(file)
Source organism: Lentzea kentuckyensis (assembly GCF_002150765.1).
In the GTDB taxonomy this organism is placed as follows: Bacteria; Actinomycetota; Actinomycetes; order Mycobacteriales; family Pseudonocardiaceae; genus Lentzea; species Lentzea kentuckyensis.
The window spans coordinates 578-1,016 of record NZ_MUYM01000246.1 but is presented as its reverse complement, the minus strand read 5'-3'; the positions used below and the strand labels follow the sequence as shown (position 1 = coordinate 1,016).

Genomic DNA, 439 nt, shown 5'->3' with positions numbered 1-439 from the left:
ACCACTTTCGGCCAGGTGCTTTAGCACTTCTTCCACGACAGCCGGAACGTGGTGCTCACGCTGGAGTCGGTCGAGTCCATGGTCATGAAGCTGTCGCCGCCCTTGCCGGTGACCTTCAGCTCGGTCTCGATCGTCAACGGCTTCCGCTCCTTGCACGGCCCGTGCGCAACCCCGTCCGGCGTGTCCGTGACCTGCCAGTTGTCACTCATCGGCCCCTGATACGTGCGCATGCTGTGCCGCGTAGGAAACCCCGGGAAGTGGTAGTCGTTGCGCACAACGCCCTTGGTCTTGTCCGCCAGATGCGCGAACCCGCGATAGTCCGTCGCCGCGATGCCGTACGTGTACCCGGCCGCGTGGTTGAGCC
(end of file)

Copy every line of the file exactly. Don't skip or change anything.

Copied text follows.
Source organism: Lentzea kentuckyensis (assembly GCF_002150765.1).
In the GTDB taxonomy this organism is placed as follows: Bacteria; Actinomycetota; Actinomycetes; order Mycobacteriales; family Pseudonocardiaceae; genus Lentzea; species Lentzea kentuckyensis.
The window spans coordinates 578-1,016 of record NZ_MUYM01000246.1 but is presented as its reverse complement, the minus strand read 5'-3'; the positions used below and the strand labels follow the sequence as shown (position 1 = coordinate 1,016).

Genomic DNA, 439 nt, shown 5'->3' with positions numbered 1-439 from the left:
ACCACTTTCGGCCAGGTGCTTTAGCACTTCTTCCACGACAGCCGGAACGTGGTGCTCACGCTGGAGTCGGTCGAGTCCATGGTCATGAAGCTGTCGCCGCCCTTGCCGGTGACCTTCAGCTCGGTCTCGATCGTCAACGGCTTCCGCTCCTTGCACGGCCCGTGCGCAACCCCGTCCGGCGTGTCCGTGACCTGCCAGTTGTCACTCATCGGCCCCTGATACGTGCGCATGCTGTGCCGCGTAGGAAACCCCGGGAAGTGGTAGTCGTTGCGCACAACGCCCTTGGTCTTGTCCGCCAGATGCGCGAACCCGCGATAGTCCGTCGCCGCGATGCCGTACGTGTACCCGGCCGCGTGGTTGAGCC